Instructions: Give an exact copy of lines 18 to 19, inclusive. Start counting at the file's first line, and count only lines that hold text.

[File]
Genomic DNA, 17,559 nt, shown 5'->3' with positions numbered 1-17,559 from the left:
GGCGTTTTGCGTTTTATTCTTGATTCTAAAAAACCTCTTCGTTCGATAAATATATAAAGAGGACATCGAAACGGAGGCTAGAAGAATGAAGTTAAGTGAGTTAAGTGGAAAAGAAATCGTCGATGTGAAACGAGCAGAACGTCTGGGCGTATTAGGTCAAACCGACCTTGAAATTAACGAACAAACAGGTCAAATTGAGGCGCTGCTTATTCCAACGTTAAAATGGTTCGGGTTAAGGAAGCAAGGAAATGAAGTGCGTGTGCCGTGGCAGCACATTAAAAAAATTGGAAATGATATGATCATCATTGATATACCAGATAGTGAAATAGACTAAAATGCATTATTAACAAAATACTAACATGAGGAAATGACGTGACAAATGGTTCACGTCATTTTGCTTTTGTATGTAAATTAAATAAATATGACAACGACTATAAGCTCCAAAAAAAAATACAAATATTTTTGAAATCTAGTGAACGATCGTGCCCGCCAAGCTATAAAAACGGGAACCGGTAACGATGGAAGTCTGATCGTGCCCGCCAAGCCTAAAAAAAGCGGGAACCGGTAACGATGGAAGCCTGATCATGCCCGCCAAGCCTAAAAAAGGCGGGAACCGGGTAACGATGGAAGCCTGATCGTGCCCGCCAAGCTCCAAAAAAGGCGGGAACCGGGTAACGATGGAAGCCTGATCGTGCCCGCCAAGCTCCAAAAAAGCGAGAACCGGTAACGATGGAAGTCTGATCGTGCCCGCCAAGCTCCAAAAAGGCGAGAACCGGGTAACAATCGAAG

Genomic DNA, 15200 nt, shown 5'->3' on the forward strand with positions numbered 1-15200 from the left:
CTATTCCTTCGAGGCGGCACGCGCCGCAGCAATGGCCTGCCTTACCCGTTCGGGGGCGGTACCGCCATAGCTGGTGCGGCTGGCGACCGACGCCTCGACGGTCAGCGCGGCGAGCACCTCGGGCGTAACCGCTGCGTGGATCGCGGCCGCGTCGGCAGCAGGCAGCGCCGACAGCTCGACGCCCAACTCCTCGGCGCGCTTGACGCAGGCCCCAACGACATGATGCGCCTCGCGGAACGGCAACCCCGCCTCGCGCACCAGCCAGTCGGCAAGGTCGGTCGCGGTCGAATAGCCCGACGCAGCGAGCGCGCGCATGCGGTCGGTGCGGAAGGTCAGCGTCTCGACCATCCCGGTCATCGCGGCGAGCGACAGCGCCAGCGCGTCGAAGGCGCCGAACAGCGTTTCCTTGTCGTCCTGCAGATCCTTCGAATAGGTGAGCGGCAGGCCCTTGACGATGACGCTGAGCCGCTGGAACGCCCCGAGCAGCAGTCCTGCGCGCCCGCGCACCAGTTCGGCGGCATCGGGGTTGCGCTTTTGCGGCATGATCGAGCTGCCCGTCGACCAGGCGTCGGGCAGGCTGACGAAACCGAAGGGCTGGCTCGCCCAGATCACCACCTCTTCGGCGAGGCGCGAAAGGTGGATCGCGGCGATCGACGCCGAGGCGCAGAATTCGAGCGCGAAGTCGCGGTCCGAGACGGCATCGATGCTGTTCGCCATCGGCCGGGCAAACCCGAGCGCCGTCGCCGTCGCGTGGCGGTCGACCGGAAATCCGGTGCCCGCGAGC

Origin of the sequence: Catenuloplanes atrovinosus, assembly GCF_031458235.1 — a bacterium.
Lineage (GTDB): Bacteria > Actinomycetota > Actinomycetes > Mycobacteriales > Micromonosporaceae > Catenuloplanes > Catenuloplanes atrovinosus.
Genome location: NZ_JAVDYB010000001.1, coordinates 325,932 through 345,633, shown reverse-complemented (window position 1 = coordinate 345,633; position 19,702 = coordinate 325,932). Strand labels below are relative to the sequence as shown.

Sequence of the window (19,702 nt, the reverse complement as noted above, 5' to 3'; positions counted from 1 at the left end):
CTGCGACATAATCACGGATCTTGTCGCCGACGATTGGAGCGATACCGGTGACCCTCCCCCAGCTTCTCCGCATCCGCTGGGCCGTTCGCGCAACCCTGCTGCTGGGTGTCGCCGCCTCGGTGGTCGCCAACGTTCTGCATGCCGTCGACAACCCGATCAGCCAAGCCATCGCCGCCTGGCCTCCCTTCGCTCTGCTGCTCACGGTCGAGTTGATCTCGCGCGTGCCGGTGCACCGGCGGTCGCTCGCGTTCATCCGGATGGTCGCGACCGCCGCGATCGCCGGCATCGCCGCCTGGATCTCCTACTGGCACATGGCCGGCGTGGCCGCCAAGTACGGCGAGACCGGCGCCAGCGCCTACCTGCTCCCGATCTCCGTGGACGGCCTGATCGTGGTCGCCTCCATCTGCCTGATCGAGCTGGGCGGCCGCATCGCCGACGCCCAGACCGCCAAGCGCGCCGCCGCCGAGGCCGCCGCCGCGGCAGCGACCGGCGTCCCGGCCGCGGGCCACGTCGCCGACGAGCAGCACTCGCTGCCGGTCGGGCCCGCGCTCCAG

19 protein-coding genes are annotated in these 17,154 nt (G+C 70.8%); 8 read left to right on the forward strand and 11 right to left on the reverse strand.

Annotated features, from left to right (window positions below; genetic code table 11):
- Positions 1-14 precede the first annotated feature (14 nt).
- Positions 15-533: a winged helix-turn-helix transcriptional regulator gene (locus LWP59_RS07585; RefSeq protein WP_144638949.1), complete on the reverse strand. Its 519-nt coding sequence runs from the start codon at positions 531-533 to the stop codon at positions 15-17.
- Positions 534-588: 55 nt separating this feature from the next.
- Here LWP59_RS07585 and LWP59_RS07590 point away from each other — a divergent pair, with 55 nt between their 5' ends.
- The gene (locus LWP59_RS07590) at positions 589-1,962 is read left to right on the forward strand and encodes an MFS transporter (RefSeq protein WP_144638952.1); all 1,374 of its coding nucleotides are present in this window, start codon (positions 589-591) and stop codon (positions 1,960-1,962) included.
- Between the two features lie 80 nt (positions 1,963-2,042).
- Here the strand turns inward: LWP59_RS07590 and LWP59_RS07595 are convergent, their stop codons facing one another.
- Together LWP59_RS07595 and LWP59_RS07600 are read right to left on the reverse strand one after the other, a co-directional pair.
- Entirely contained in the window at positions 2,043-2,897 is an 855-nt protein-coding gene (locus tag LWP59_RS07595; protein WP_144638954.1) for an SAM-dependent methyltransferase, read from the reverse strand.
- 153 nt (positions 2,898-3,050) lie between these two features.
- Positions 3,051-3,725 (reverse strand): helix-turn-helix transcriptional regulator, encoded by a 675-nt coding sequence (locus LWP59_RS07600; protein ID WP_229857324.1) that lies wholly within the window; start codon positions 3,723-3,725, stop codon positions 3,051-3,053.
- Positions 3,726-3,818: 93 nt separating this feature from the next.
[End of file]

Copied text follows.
- Here the strand turns inward: LWP59_RS07590 and LWP59_RS07595 are convergent, their stop codons facing one another.
- Together LWP59_RS07595 and LWP59_RS07600 are read right to left on the reverse strand one after the other, a co-directional pair.